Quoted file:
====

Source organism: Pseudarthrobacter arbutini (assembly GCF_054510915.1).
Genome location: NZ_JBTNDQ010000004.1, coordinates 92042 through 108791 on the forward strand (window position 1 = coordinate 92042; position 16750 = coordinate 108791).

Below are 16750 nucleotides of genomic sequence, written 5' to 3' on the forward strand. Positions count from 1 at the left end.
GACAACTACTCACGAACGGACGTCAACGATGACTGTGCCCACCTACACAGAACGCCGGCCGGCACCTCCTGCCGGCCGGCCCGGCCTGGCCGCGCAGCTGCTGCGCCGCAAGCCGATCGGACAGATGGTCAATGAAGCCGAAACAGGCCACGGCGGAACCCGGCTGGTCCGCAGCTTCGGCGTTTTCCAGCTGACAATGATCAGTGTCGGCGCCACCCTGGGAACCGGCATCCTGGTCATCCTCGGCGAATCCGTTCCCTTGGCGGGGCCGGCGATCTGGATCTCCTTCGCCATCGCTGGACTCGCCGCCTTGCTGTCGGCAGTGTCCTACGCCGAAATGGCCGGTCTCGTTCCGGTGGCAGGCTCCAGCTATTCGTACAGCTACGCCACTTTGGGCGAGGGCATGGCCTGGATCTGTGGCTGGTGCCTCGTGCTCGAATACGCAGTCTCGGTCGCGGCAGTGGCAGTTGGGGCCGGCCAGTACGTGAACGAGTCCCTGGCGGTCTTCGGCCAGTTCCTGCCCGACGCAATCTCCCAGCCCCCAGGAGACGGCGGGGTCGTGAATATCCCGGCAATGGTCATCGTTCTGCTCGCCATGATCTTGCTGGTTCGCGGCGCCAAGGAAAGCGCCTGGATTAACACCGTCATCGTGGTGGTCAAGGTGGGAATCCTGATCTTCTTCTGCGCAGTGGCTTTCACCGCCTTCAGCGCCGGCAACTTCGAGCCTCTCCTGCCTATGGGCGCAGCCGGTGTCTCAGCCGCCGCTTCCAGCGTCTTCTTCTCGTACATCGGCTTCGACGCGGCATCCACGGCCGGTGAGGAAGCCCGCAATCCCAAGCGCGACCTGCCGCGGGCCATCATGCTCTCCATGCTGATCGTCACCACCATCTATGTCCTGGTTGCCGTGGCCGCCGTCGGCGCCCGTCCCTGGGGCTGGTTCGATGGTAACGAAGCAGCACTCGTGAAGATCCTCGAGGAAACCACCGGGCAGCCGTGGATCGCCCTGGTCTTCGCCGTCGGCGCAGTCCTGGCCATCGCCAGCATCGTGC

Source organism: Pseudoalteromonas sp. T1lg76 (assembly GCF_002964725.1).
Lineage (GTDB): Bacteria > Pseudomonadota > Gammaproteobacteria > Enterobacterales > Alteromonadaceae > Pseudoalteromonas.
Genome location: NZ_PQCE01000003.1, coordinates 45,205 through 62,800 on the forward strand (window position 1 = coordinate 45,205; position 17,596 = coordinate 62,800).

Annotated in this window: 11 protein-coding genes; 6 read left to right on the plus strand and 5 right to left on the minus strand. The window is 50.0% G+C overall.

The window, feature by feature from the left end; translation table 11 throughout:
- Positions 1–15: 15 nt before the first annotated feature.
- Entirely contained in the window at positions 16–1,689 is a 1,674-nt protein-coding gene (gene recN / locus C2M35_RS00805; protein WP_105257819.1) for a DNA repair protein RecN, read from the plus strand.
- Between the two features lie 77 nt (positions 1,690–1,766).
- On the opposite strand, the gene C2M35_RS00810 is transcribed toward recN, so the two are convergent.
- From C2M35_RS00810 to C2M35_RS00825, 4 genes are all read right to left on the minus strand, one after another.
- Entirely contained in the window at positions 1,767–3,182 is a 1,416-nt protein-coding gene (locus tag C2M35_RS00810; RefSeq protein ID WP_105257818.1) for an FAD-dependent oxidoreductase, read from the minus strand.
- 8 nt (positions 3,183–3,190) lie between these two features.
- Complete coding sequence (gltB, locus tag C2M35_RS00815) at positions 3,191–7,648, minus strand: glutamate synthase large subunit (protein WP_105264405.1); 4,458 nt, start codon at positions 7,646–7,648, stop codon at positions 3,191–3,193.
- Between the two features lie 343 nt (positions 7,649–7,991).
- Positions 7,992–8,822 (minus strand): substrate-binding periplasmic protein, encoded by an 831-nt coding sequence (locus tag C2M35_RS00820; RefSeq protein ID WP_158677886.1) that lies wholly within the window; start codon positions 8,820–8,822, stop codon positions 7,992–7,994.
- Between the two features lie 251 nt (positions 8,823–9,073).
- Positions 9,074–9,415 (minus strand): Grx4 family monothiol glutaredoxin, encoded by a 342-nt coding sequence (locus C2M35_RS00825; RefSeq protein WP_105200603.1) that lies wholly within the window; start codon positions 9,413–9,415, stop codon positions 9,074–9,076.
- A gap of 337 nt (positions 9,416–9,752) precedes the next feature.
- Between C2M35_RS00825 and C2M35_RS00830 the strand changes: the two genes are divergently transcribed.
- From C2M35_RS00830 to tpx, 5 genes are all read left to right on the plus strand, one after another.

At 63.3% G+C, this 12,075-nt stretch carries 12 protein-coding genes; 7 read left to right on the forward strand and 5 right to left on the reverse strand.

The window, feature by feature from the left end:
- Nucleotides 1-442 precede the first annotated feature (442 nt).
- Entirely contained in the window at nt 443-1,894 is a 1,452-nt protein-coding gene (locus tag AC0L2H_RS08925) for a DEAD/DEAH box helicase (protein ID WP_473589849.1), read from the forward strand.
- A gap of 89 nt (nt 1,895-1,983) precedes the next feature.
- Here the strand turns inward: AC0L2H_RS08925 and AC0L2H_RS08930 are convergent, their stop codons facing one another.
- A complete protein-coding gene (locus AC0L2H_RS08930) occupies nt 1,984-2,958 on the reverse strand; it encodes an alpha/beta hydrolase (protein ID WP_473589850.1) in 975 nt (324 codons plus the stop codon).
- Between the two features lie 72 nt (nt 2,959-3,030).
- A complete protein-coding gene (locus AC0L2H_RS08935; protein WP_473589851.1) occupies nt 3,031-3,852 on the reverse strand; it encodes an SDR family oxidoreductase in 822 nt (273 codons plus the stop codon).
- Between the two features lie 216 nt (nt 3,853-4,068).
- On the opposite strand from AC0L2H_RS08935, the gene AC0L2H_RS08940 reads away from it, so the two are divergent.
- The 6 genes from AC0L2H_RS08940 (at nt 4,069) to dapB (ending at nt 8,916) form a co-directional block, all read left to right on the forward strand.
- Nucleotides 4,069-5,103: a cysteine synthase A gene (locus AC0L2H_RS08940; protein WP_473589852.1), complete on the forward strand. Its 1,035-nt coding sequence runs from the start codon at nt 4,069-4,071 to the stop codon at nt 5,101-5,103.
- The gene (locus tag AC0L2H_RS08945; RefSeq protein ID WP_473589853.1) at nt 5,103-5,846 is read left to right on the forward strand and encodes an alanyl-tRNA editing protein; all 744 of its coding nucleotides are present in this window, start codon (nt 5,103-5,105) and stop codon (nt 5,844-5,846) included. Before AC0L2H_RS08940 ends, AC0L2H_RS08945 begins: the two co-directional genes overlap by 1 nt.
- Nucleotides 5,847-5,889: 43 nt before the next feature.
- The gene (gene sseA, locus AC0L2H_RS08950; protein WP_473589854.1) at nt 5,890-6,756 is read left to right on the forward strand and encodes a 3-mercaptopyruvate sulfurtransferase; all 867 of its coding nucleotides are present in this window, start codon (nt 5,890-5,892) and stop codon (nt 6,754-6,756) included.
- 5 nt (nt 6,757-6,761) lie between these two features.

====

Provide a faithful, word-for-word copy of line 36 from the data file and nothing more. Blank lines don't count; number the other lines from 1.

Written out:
- The 6 genes from AC0L2H_RS08940 (at nt 4,069) to dapB (ending at nt 8,916) form a co-directional block, all read left to right on the forward strand.